The Seven Capital Sins, by Fulton J. Sheen

The Seven Capital Sins, by Fulton J. Sheen

Tim Cannon

Fulton J. Sheen

(Alba, 2004, 108pp, soft cover, $15.00. Available from Freedom Publishing)

Prolific across a variety of media, Archbishop Fulton J. Sheen was the epitome of orthodox evangelisation in his time, and achieved remarkable success in bringing the richness of the Catholic Faith into the lives of ordinary Catholics around the world.

In the lead up to Easter, 1939, Sheen delivered a series of eight addresses which were broadcast across America's NBC radio network, correlating the Seven Last Words of Christ on the Cross with the Seven Capital Sins. These sermons, still acutely relevant to the Church and its faithful today, have recently been collated and published in the form of a neat paperback volume entitled The Seven Capital Sins.

Books today are rarely given such forbidding titles, and it is hard to envisage a prospective reader to whom such a title would seem appealing; certainly it cultivates an expectation that fire, brimstone, doom and gloom might feature prominently within the volume's brief 108 pages.

This is unfortunate, because, in spite of its title, this is a remarkable book of considerable value in today's Godless world.

The book does indeed reflect on the Seven Capital Sins, dedicating one chapter in turn to anger, envy, lust, pride, gluttony, sloth and covetousness. But more than on the sin, Sheen's focus is centred on the sinless Christ, whose redemptive life and passion provide for us the perfect example, and the means by which we too are called to overcome sin and to live lives of virtue in pursuit of our heavenly home.

Each of the chapters begins with one of Christ's seven last 'words' - his final utterances at Calvary. The author then proceeds to demonstrate how these final utterances make perfect and specific reparation for each of the Capital Sins. In reparation for the sin of anger, for example, Sheen directs us to Christ's prayer for his executioners: 'Father, forgive them, for they know not what they do.'

Of all the moments in the history of creation, Sheen suggests, this moment most warranted the wrath of God, and yet Christ, the innocent victim, knowing the imperfect hearts and minds of his assailants more perfectly than they knew even their own hearts and minds, provides a perfect example of forgiveness.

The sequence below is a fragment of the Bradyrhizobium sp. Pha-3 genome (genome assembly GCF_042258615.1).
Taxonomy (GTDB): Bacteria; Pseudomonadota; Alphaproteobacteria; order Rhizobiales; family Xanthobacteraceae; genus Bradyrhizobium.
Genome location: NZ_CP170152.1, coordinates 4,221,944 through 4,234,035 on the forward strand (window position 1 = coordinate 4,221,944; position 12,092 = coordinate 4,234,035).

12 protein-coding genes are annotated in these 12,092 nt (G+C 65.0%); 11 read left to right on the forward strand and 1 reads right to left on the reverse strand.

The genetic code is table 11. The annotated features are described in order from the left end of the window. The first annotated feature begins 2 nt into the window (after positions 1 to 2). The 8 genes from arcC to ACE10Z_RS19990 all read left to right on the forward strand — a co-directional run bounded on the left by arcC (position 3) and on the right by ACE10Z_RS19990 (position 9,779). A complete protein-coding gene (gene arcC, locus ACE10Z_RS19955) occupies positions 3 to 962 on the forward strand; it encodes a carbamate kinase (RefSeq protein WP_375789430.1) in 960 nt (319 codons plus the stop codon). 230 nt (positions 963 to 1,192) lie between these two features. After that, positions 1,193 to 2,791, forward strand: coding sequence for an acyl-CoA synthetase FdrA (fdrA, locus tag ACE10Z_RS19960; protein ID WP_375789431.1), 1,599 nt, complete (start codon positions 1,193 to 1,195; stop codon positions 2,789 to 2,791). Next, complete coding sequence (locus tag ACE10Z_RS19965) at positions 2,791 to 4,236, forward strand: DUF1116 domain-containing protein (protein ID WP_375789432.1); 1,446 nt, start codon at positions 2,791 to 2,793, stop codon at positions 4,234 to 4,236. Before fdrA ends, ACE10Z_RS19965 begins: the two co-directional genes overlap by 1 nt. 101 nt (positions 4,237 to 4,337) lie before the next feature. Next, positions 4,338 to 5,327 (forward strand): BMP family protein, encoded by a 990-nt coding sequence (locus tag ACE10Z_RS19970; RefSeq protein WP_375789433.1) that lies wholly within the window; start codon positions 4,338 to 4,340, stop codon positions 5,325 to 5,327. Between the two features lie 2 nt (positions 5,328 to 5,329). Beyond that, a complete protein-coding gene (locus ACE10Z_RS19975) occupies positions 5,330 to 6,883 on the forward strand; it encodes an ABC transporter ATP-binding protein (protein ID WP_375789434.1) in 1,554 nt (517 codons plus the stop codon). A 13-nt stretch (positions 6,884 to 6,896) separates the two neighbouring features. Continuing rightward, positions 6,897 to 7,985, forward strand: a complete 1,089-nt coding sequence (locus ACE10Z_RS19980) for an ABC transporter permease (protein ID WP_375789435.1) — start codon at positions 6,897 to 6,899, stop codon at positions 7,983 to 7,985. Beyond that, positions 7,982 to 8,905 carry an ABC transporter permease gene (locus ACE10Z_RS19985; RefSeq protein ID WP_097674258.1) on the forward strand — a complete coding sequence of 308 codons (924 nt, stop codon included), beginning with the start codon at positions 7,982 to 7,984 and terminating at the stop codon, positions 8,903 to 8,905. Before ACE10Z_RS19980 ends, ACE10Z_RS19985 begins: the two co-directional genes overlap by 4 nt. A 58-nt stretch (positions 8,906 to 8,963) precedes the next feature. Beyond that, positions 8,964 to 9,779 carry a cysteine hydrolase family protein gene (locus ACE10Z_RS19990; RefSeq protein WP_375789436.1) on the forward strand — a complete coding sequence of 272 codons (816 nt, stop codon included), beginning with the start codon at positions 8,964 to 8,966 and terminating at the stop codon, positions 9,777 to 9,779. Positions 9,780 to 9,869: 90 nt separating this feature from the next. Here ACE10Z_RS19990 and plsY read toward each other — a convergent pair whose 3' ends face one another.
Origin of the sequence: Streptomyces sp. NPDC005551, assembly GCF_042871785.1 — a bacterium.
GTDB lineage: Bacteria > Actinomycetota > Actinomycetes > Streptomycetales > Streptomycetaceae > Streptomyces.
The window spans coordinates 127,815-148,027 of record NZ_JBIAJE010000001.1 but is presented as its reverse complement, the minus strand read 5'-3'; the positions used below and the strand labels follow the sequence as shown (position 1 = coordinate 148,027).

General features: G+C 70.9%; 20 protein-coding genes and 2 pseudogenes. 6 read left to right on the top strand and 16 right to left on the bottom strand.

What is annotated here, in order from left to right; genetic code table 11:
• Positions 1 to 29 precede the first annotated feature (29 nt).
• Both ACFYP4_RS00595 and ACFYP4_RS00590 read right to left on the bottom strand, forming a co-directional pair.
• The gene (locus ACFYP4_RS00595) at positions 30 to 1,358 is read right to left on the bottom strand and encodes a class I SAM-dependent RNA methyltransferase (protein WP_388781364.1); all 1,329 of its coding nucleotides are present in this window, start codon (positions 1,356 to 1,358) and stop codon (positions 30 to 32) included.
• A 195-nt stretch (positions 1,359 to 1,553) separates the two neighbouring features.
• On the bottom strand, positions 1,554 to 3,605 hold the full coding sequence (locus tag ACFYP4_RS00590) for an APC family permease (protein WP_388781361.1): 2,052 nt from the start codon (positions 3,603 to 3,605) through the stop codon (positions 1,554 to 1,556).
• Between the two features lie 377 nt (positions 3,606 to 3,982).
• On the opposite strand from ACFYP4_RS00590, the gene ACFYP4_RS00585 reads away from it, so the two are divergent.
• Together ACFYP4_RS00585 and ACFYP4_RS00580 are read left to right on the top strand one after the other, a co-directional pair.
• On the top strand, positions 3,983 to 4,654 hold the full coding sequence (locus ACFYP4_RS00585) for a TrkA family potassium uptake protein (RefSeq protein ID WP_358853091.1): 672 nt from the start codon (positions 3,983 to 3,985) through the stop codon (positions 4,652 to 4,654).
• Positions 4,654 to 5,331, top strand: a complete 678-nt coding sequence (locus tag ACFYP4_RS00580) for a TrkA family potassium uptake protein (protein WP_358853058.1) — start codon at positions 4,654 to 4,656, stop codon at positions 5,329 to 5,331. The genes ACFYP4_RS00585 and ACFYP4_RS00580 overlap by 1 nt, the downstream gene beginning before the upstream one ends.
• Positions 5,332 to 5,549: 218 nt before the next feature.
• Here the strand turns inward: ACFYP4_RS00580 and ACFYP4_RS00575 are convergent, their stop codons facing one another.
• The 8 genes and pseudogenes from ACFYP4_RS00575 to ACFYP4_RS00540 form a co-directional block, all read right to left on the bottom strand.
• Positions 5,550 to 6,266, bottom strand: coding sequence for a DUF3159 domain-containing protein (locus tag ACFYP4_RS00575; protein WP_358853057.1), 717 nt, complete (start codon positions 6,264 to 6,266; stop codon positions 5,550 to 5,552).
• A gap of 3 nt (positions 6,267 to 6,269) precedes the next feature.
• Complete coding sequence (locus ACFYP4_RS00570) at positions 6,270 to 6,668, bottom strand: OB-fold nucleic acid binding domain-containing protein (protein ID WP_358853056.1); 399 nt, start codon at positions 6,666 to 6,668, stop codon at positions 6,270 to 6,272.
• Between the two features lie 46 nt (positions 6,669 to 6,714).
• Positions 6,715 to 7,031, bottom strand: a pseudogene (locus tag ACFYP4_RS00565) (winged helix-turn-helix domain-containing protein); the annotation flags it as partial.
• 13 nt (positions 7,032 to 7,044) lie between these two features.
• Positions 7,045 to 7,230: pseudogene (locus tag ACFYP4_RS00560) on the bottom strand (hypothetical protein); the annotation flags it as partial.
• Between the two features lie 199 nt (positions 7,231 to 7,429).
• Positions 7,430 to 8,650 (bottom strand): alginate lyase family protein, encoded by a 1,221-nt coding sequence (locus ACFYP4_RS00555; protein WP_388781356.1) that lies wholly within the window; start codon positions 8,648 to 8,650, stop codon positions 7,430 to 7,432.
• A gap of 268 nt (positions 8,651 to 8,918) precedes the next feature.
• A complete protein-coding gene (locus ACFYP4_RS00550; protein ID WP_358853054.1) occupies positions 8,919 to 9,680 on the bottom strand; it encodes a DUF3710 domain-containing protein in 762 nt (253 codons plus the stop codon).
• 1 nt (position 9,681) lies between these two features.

Sheen goes on to use Christ's example to explore the ways in which we, who are not innocent, are called to cultivate His redemptive virtues in our own lives, and in so doing, to overcome the temptations of sin. Here the author's astute awareness of the workings of the human heart is laid bare. He deftly shows how sin, to which we imperfect beings are naturally inclined, while obviously impeding our pursuit of paradise in the next life, also fails to deliver happiness in this life.

He exposes the finite and limited satisfaction which sinfulness delivers to the human heart, whose yearning is for the infinite and the perfect. He shows how the human tendency to make life-long goals of the attainment of wealth, power, and pleasure, leads only to misery.

Indeed, Sheen's analysis of sin, and of the things of this world, presents them in a refreshingly objective light: our persistence in their pursuit seems silly and irrational under the author's discerning eye. Far from wallowing in despair at the sinful state of the modern world, Sheen leads the reader to the paradoxically cheerful conclusion that the way to happiness is the way of the Cross, which although challenging, is nevertheless simple and unencumbered by the cares of this world.

What's more, he illustrates in the volume's final chapter that walking the Way of the Cross presumes that we are walking with Christ, such that we can surrender all of our cares and worries to Him, whose burden is light. To walk without God, on the other hand, places the burden of happiness and security on our own frail shoulders. Subject as we are to forces of nature and society far beyond our control, Sheen suggests that even with all the power and riches in the world, without God we can never be truly at peace.

Readers familiar with Archbishop Sheen's work will also be familiar with his eminently fluent style of writing; The Seven Capital Sins is no exception. Thoughtfully argued, and drawing instructively from Scripture, the lives of the saints, Church tradition, and a wealth of theological study, this work is testament to the depth of faith and knowledge which were the hallmarks of Archbishop Sheen's ministry.

Practical examples

The chapters are short, and liberally sprinkled with practical examples that enable the reader to recognise at once the relevance of the author's message in his or her own life. In this way The Seven Capital Sins would be an excellent companion to personal prayer, in addition to being a fascinating analysis of the roles played by sin and virtue in the pursuit of happiness.

It is interesting to note that the sermons on which this book is based were delivered in 1939, a time which Sheen notes as being characterised by a fiercely anti-religious sentiment among the prevailing social and political movements of the period, as well as by a general decline in the awareness and acknowledgment of the reality of sin; these characteristics are enjoying a dramatic renaissance today.

Whereas in 1939 anti-religious sentiment emanated chiefly from the doctrines of militant communists and fascists, today it is the product of unbridled capitalism and dogmatic scientism. It is difficult, then, to sufficiently emphasise the relevance of a work such as this in today's society. In fact, we may take heart in the recognition that the longevity of Sheen's work testifies in no small way to the authenticity and orthodoxy of its message.

Tim Cannon is a research officer with the Thomas More Centre, North Melbourne.

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